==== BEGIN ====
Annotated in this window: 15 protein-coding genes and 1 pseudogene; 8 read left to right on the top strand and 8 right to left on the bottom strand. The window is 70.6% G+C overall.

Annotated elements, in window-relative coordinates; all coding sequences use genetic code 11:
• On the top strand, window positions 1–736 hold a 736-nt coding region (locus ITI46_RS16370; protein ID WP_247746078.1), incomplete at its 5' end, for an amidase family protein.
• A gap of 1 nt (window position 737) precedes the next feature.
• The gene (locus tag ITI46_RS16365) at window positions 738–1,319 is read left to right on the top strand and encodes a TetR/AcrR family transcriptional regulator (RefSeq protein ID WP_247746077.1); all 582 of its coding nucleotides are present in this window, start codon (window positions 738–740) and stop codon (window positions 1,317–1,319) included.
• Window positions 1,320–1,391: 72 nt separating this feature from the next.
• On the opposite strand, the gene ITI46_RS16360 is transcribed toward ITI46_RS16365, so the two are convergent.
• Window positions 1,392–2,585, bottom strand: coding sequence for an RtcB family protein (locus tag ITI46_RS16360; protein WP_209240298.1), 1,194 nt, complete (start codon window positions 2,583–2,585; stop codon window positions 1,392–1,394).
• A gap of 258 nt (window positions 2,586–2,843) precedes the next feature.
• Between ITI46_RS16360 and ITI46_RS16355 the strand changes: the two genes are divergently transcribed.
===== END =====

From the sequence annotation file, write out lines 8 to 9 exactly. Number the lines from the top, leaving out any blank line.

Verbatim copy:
• Window positions 1,392–2,585, bottom strand: coding sequence for an RtcB family protein (locus tag ITI46_RS16360; protein WP_209240298.1), 1,194 nt, complete (start codon window positions 2,583–2,585; stop codon window positions 1,392–1,394).
• A gap of 258 nt (window positions 2,586–2,843) precedes the next feature.